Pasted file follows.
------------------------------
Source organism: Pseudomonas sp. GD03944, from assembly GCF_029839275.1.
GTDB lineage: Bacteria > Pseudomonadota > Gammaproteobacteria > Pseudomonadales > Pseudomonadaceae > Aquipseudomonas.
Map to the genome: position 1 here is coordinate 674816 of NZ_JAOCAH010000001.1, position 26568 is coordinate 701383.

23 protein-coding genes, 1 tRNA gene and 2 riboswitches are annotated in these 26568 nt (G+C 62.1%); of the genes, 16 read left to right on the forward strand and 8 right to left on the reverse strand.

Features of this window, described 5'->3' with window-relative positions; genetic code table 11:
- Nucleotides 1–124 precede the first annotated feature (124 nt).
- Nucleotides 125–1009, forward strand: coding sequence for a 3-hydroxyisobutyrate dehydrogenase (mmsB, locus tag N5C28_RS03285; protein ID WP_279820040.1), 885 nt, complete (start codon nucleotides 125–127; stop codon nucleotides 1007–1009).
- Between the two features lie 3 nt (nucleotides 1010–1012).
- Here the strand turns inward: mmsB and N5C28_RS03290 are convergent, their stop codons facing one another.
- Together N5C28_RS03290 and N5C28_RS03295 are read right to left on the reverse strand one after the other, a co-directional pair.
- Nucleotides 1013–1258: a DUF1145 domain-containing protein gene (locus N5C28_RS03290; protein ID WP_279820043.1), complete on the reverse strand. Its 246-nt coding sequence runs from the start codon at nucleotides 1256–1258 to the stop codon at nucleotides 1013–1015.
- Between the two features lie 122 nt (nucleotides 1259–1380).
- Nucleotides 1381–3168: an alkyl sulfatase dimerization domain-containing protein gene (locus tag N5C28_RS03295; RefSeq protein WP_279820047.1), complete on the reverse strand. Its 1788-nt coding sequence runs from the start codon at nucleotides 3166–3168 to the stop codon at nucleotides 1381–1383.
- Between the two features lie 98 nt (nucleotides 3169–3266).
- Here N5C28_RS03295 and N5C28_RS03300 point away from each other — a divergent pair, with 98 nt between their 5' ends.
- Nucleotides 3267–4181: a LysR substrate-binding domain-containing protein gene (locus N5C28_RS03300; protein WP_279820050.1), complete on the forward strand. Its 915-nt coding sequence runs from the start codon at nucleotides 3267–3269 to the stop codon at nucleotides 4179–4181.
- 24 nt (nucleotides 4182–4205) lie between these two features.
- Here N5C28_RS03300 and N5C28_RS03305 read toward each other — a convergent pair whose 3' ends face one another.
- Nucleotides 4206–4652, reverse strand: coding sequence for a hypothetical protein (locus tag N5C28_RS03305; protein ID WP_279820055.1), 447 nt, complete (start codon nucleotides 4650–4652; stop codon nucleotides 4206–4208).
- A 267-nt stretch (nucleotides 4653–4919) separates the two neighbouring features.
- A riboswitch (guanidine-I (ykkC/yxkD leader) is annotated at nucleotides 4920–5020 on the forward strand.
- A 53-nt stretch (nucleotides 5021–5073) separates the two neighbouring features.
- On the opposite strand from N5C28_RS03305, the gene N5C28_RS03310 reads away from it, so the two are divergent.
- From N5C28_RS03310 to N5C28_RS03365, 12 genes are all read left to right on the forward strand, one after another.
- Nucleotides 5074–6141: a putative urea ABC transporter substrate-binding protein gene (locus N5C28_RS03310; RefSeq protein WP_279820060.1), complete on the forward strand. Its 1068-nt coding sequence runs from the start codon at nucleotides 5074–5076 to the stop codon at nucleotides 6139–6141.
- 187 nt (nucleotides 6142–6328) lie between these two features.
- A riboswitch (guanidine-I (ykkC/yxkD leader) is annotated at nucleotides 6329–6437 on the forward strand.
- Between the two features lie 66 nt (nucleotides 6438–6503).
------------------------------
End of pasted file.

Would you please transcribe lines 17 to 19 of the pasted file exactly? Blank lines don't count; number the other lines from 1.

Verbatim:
- 24 nt (nucleotides 4182–4205) lie between these two features.
- Here N5C28_RS03300 and N5C28_RS03305 read toward each other — a convergent pair whose 3' ends face one another.
- Nucleotides 4206–4652, reverse strand: coding sequence for a hypothetical protein (locus tag N5C28_RS03305; protein ID WP_279820055.1), 447 nt, complete (start codon nucleotides 4650–4652; stop codon nucleotides 4206–4208).